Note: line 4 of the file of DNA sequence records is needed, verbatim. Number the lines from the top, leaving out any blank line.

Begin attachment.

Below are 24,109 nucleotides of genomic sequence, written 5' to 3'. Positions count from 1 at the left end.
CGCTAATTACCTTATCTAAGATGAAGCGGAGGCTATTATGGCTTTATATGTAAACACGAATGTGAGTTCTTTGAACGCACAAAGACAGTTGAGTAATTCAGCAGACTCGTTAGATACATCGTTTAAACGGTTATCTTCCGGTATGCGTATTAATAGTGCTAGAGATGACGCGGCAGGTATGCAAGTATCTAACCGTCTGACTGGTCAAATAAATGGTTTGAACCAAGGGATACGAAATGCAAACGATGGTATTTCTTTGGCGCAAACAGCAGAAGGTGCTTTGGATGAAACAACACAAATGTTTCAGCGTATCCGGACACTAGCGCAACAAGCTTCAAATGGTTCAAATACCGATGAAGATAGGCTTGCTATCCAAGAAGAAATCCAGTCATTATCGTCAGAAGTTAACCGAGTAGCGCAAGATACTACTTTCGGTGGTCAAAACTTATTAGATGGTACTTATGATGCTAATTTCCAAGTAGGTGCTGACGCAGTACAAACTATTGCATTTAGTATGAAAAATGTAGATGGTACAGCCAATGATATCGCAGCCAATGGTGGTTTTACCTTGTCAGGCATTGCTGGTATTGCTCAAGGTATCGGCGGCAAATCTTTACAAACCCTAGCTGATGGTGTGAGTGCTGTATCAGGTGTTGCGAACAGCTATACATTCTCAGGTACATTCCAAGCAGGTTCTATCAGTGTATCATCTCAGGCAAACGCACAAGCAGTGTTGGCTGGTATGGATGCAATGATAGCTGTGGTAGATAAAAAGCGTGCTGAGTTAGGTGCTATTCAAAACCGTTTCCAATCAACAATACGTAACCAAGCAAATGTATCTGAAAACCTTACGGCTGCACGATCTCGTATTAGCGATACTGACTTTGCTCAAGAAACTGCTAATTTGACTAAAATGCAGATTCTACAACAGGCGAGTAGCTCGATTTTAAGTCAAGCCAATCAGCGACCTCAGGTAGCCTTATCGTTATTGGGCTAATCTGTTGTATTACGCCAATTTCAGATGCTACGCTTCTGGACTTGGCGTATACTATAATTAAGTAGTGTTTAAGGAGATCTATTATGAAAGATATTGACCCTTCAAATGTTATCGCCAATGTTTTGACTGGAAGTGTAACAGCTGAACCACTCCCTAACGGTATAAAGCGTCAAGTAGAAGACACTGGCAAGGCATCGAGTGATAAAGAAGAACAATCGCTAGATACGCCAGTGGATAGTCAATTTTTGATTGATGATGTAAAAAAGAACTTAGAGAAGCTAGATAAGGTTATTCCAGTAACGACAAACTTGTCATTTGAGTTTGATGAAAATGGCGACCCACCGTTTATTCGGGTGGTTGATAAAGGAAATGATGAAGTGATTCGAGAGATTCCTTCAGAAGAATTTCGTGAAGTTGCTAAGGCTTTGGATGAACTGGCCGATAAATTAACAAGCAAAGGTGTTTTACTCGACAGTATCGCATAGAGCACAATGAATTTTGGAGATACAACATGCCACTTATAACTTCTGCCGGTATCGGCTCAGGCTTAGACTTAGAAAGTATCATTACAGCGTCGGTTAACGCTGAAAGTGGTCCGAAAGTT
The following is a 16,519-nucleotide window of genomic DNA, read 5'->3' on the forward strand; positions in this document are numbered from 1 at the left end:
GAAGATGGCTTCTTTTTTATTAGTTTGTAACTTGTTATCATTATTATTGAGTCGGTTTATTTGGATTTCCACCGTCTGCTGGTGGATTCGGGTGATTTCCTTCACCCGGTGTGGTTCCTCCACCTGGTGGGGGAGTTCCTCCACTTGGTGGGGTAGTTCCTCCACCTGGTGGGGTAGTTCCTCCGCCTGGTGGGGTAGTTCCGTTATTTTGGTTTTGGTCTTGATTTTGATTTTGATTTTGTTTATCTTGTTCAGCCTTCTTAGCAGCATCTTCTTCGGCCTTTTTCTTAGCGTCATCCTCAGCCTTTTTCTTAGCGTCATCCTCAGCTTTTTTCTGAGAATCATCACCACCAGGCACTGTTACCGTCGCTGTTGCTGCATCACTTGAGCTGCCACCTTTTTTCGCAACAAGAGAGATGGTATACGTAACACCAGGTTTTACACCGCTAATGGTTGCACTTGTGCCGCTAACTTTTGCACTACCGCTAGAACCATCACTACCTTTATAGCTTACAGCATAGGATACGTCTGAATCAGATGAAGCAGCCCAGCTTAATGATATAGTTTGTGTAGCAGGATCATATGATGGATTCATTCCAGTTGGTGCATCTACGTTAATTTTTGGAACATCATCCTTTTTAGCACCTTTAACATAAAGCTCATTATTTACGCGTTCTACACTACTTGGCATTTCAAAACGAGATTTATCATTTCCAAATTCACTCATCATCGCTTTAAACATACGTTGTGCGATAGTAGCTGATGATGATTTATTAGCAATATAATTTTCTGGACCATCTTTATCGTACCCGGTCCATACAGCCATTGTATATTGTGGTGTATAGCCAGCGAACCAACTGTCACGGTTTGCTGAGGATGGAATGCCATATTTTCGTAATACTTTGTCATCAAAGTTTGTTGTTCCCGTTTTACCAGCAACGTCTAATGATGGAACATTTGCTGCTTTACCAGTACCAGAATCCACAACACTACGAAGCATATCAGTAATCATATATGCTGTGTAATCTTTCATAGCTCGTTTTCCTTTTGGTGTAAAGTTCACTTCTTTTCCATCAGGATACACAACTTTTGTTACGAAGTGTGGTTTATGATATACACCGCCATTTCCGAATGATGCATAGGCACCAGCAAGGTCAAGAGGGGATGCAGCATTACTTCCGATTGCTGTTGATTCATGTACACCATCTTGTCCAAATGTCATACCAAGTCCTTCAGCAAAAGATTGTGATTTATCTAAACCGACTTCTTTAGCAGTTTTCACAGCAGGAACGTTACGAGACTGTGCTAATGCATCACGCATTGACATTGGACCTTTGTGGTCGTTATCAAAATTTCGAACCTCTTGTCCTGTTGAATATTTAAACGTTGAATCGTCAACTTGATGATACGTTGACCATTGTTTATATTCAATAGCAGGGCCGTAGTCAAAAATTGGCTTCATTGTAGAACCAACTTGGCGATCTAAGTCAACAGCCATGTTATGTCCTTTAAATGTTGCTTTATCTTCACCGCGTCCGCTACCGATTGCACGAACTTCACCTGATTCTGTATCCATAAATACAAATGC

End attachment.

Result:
GAAGATGGCTTCTTTTTTATTAGTTTGTAACTTGTTATCATTATTATTGAGTCGGTTTATTTGGATTTCCACCGTCTGCTGGTGGATTCGGGTGATTTCCTTCACCCGGTGTGGTTCCTCCACCTGGTGGGGGAGTTCCTCCACTTGGTGGGGTAGTTCCTCCACCTGGTGGGGTAGTTCCTCCGCCTGGTGGGGTAGTTCCGTTATTTTGGTTTTGGTCTTGATTTTGATTTTGATTTTGTTTATCTTGTTCAGCCTTCTTAGCAGCATCTTCTTCGGCCTTTTTCTTAGCGTCATCCTCAGCCTTTTTCTTAGCGTCATCCTCAGCTTTTTTCTGAGAATCATCACCACCAGGCACTGTTACCGTCGCTGTTGCTGCATCACTTGAGCTGCCACCTTTTTTCGCAACAAGAGAGATGGTATACGTAACACCAGGTTTTACACCGCTAATGGTTGCACTTGTGCCGCTAACTTTTGCACTACCGCTAGAACCATCACTACCTTTATAGCTTACAGCATAGGATACGTCTGAATCAGATGAAGCAGCCCAGCTTAATGATATAGTTTGTGTAGCAGGATCATATGATGGATTCATTCCAGTTGGTGCATCTACGTTAATTTTTGGAACATCATCCTTTTTAGCACCTTTAACATAAAGCTCATTATTTACGCGTTCTACACTACTTGGCATTTCAAAACGAGATTTATCATTTCCAAATTCACTCATCATCGCTTTAAACATACGTTGTGCGATAGTAGCTGATGATGATTTATTAGCAATATAATTTTCTGGACCATCTTTATCGTACCCGGTCCATACAGCCATTGTATATTGTGGTGTATAGCCAGCGAACCAACTGTCACGGTTTGCTGAGGATGGAATGCCATATTTTCGTAATACTTTGTCATCAAAGTTTGTTGTTCCCGTTTTACCAGCAACGTCTAATGATGGAACATTTGCTGCTTTACCAGTACCAGAATCCACAACACTACGAAGCATATCAGTAATCATATATGCTGTGTAATCTTTCATAGCTCGTTTTCCTTTTGGTGTAAAGTTCACTTCTTTTCCATCAGGATACACAACTTTTGTTACGAAGTGTGGTTTATGATATACACCGCCATTTCCGAATGATGCATAGGCACCAGCAAGGTCAAGAGGGGATGCAGCATTACTTCCGATTGCTGTTGATTCATGTACACCATCTTGTCCAAATGTCATACCAAGTCCTTCAGCAAAAGATTGTGATTTATCTAAACCGACTTCTTTAGCAGTTTTCACAGCAGGAACGTTACGAGACTGTGCTAATGCATCACGCATTGACATTGGACCTTTGTGGTCGTTATCAAAATTTCGAACCTCTTGTCCTGTTGAATATTTAAACGTTGAATCGTCAACTTGATGATACGTTGACCATTGTTTATATTCAATAGCAGGGCCGTAGTCAAAAATTGGCTTCATTGTAGAACCAACTTGGCGATCTAAGTCAACAGCCATGTTATGTCCTTTAAATGTTGCTTTATCTTCACCGCGTCCGCTACCGATTGCACGAACTTCACCTGATTCTGTATCCATAAATACAAATGC